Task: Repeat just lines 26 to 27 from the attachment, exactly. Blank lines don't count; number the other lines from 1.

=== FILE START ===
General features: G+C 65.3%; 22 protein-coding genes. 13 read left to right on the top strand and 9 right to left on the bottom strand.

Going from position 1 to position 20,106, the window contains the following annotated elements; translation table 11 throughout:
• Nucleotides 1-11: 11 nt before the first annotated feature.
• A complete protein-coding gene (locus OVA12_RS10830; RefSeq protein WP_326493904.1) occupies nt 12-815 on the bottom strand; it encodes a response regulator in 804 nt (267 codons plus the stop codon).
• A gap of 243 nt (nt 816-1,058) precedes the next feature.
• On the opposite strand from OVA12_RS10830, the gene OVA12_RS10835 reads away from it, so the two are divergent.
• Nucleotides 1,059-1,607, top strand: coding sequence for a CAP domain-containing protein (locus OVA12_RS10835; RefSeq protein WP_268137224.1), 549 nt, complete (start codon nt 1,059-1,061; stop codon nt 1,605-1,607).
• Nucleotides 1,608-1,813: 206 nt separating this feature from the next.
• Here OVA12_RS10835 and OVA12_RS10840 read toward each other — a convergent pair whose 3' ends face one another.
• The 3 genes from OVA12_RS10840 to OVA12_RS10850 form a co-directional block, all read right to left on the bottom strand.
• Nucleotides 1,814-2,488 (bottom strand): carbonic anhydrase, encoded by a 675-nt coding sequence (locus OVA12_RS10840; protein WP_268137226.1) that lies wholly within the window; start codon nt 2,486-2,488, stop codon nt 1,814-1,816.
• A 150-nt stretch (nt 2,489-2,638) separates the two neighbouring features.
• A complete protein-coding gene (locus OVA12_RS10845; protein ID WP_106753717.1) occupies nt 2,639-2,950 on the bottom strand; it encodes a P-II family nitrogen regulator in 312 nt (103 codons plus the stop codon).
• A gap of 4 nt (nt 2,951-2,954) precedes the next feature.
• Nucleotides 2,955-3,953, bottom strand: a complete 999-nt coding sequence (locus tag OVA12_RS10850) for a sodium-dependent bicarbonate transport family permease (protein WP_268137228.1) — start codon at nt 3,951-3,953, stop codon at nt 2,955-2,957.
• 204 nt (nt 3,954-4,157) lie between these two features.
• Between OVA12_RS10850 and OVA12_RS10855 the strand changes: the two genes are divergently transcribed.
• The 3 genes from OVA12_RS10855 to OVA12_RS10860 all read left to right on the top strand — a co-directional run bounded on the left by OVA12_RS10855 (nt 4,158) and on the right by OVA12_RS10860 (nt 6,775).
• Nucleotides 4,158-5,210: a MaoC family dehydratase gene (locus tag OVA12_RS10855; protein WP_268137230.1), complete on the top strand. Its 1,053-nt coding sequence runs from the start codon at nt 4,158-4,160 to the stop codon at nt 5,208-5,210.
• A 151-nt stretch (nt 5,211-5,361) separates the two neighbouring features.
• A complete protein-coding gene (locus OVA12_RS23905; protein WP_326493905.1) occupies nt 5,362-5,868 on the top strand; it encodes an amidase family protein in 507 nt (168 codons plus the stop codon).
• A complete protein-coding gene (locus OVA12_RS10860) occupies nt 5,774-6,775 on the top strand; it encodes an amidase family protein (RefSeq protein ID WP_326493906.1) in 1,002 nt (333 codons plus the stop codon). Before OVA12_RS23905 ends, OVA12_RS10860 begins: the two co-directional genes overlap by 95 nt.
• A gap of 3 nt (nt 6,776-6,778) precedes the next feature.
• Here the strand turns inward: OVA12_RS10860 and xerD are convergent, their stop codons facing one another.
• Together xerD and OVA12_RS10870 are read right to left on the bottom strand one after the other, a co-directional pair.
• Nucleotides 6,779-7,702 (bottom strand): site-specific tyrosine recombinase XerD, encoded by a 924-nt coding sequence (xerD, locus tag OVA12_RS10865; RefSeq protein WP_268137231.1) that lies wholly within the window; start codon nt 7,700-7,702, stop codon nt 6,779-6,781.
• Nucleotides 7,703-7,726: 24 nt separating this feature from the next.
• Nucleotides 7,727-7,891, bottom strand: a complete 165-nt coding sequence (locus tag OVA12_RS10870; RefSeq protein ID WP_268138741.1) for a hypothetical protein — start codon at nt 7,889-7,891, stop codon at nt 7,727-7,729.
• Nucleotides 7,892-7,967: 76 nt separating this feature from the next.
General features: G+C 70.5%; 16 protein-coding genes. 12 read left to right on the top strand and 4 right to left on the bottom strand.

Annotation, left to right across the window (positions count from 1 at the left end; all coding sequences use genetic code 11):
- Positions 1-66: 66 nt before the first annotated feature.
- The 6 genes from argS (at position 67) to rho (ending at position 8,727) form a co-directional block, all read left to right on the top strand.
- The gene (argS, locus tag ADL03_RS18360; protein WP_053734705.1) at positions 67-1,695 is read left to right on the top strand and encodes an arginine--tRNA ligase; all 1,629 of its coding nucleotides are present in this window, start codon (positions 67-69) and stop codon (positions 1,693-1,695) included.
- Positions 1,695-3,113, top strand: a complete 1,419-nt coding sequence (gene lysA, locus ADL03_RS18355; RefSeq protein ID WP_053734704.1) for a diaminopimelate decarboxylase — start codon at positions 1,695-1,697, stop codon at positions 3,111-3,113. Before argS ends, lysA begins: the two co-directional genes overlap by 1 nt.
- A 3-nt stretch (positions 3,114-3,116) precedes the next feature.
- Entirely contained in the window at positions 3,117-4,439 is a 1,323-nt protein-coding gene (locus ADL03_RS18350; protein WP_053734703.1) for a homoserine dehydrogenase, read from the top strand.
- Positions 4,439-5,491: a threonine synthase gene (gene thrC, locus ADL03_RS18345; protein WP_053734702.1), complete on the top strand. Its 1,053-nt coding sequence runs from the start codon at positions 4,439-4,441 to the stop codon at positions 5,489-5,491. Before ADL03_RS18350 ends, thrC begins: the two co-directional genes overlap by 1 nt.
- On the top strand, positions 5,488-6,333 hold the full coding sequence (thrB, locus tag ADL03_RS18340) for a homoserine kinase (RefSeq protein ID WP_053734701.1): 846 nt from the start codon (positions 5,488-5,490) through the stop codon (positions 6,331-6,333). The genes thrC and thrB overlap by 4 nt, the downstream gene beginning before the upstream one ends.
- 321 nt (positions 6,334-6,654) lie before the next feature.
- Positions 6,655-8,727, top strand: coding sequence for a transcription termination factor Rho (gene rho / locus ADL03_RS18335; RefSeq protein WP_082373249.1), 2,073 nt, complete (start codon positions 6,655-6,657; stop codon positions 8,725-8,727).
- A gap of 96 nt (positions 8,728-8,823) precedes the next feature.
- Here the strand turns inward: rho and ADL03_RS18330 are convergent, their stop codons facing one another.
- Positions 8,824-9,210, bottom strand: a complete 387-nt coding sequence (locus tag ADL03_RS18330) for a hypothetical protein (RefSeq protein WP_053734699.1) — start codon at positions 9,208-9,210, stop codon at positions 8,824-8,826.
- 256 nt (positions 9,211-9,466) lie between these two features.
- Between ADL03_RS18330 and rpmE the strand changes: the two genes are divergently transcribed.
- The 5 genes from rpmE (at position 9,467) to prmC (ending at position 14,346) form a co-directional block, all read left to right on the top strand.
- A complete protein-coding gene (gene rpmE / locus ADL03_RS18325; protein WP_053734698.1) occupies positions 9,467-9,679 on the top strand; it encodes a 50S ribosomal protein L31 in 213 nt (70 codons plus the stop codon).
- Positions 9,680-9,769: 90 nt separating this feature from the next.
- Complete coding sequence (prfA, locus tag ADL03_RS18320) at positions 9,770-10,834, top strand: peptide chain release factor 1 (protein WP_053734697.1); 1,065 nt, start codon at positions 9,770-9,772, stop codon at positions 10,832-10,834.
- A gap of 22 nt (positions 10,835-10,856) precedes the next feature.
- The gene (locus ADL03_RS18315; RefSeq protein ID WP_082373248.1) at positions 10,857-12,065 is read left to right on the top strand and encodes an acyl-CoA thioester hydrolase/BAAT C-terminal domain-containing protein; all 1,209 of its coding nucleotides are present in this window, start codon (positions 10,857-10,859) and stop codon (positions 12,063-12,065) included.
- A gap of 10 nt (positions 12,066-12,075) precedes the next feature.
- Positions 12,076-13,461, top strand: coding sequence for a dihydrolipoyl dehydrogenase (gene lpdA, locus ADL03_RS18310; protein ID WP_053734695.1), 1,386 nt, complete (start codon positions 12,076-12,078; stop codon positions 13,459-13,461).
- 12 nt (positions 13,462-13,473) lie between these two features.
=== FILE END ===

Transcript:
• Nucleotides 6,779-7,702 (bottom strand): site-specific tyrosine recombinase XerD, encoded by a 924-nt coding sequence (xerD, locus tag OVA12_RS10865; RefSeq protein WP_268137231.1) that lies wholly within the window; start codon nt 7,700-7,702, stop codon nt 6,779-6,781.
• Nucleotides 7,703-7,726: 24 nt separating this feature from the next.